Along with a declining rate of homeownership, analysts have noted over the last few years that fewer Americans appear to be heavily invested in the dream of owning a home.  New research from Freddie Mac gives more credence to what a company official calls a historic shift in the preferences of older consumers.  

Freddie Mac's spring edition of its Profile of Today's Renter finds that affordability is driving the rent-versus-buy decision process.  Sixty-seven percent of renters who responded to the Profile survey viewed renting as more affordable than owning, including some of those in age groups that have long had the highest homeownership rates.  Among Baby Boomers, who are now aged 53 to 71, 73 percent of those who are non-homeowners said renting was more affordable.  Sixty seven percent of those renters who said they plan to continue as renters cited financial considerations as the reason, up from 59 percent in 2016.

Half of the Boomer renters said they did not anticipate buying a home in the future, eight points higher than responses in the previous survey conducted in August 2017.  Of those, 35 percent have no interest in owning, and 15 percent believe they will never be able to afford it.  Similarly, 31 percent of Gen Xers (aged 38-52) said they would continue to rent, up from 28 percent previously.  Of those respondents, 19 percent lack interest in buying and 12 percent believe they will never be able to afford it.

David Brickman, executive vice president and head of Freddie Mac Multifamily, said "Perceptions of affordability and cost continue to play an outsized role in the choices of America's renters, as they overwhelmingly see renting as more affordable and the right choice for them - right now.  Remarkably, half of baby boomers who rent do not anticipate owning a home in the future, with a growing number of Generation Xers following suit. Indeed, we are witnessing an historic shift in preference among older Americans, as they increasingly are choosing the size, convenience and affordability that renting offers over ownership."

Even though the survey found a growing number of renters who said their economic situation has improved since the last survey, it also noted affordability was more of a concern.  The 67 percent of renters who plan to continue renting for financial reasons is even higher among Millennials, those 21 to 37 years old.  Seventy-four percent of that cohort expressed that opinion, up 15 points since 2016.  The percentage of multifamily renters (versus single-family renters) with that view jumped from 57 percent in 2016 to 68 percent today.  While the increase was apparent for all locations, it was more apparent among urban renters.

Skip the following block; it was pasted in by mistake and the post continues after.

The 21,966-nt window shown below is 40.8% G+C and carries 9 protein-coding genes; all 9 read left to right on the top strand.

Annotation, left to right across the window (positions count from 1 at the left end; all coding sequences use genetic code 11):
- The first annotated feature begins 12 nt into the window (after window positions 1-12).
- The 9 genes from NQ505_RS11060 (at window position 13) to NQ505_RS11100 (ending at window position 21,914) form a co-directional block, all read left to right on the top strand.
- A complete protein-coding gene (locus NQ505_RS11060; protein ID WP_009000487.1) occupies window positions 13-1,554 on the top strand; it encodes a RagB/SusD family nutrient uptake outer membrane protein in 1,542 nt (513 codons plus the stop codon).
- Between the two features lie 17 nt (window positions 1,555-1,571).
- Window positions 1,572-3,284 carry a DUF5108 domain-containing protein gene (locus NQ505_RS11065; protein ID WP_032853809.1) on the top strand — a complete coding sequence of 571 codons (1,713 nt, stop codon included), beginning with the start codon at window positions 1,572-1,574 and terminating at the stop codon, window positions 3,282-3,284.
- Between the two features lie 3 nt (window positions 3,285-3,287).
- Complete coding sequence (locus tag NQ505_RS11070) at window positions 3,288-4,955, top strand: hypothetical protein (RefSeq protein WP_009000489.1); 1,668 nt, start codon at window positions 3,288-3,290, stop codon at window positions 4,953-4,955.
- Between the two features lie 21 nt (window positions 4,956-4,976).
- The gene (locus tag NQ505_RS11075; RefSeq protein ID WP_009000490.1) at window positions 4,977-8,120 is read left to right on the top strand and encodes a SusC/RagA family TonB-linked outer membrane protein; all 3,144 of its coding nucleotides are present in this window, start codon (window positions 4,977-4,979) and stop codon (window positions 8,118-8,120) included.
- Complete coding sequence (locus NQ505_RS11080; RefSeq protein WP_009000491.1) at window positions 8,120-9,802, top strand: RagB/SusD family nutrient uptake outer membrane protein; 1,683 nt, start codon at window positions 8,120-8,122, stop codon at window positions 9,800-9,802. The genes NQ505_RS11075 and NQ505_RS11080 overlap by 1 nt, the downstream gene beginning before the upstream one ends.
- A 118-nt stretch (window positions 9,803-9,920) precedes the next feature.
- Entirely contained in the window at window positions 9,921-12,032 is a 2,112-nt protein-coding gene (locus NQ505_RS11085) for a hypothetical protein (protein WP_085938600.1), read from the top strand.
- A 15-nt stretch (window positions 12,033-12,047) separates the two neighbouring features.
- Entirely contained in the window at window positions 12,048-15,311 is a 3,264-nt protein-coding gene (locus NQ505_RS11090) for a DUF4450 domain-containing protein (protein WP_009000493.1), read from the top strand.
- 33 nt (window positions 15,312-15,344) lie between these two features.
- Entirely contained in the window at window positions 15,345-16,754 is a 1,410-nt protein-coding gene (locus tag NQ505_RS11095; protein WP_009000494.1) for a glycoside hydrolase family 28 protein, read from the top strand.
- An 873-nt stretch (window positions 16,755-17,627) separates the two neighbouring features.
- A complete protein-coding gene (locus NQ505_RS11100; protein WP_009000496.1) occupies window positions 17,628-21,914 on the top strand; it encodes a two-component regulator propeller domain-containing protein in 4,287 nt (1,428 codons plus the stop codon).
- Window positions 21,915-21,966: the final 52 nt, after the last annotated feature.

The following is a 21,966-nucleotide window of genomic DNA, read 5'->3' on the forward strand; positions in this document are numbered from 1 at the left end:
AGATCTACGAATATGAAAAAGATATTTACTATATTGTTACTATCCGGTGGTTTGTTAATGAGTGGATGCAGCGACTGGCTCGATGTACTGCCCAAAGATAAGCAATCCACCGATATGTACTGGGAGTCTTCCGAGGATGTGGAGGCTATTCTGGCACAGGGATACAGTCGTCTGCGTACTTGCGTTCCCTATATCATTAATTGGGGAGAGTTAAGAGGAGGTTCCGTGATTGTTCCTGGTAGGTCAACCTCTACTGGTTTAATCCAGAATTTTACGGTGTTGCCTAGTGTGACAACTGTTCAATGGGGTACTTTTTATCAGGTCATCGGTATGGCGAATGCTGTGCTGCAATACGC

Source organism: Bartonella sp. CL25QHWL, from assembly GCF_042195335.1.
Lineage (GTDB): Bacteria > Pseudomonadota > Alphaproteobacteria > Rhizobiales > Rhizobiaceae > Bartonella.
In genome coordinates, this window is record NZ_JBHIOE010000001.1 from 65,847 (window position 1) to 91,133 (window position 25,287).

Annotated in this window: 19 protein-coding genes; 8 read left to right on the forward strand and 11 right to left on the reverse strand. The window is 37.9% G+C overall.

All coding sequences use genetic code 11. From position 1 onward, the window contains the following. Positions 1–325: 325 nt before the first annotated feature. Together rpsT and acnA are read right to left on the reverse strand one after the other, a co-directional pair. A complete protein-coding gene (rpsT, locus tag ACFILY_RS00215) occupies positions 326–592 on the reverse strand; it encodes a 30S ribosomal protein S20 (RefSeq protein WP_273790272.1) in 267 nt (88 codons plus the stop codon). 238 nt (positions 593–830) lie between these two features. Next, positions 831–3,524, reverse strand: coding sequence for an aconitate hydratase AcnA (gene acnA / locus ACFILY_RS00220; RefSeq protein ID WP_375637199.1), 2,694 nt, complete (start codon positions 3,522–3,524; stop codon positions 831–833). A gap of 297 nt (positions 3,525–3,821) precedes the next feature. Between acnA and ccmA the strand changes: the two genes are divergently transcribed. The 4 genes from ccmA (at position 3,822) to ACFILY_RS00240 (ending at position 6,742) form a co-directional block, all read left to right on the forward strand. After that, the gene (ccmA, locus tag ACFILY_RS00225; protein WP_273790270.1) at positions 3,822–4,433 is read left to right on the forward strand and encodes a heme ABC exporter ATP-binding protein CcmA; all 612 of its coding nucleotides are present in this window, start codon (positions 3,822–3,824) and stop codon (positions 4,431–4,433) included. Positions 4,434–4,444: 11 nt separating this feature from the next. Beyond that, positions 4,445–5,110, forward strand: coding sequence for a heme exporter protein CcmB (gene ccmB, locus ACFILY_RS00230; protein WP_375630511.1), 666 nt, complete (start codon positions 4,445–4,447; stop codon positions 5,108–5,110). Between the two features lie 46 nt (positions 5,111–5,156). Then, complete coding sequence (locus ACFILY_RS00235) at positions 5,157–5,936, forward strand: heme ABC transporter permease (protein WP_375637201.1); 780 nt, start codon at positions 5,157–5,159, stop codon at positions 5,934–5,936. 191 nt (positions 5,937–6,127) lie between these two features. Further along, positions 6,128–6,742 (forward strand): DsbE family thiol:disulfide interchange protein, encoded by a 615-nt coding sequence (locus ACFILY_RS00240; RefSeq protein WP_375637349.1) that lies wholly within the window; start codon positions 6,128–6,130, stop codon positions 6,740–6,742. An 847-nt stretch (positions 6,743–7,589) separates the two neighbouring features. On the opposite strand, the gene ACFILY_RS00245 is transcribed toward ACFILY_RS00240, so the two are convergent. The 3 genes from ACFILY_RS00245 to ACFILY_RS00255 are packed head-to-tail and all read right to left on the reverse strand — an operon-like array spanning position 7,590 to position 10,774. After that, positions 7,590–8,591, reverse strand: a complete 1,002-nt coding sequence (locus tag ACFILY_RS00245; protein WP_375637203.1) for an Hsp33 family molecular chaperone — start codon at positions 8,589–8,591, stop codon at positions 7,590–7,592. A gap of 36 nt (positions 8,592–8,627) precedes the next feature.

Sixty-six percent of renters are moderately or very satisfied with their renting experience, the highest such responses since 2016.  Among those who had experienced rent increases, 64 percent said they like where they live and have no intention of moving.  This response was significantly higher (70 percent) among Boomers than Millennials (59 percent.)

Most renters - 54 percent - continue to believe that renting is a good choice for them now, including 71 percent of millennials.

A companion survey found that cost concerns also play a major role in mobility and housing choices.  In that survey 64 percent of renters said price was the most important factor when considering their next home.  This answer was consistent across all age groups. It was also noted that, again regardless of age group, more renters perceived homeownership as less accessible than they did three years earlier.  Eighty-one percent of renters thought it would be difficult for them to buy a home, as compared to 38 percent who believe renting a home is difficult. Plans to continue renting remain relatively constant, with a majority (55 percent) of renters indicating they plan to continue doing so.

Renters living in the West have more issues of affordability than other respondents. Sixty-four percent said they are spending less on other essentials because of increasing rents. This was at least nine points higher than responses in any other region. Those renters also perceive homeownership as more difficult to attain than other regions, with 51 percent believing homeownership is less accessible than three years ago.  

Brickman added, "Renter satisfaction remains high, but the continued shortage of supply and growing demand means more renters are looking at cost than ever before. Although it's clear that the demand for rental housing will continue for the foreseeable future, this survey is also a reminder of the important role we play in financing low-income and workforce housing across the United States."

The Renter Profile survey was conducted in February among 4,115 adults including 1,209 renters. The companion survey involved 2,600 respondents both owners and renters and took place in late November and early December 2017.  Both surveys were conducted online.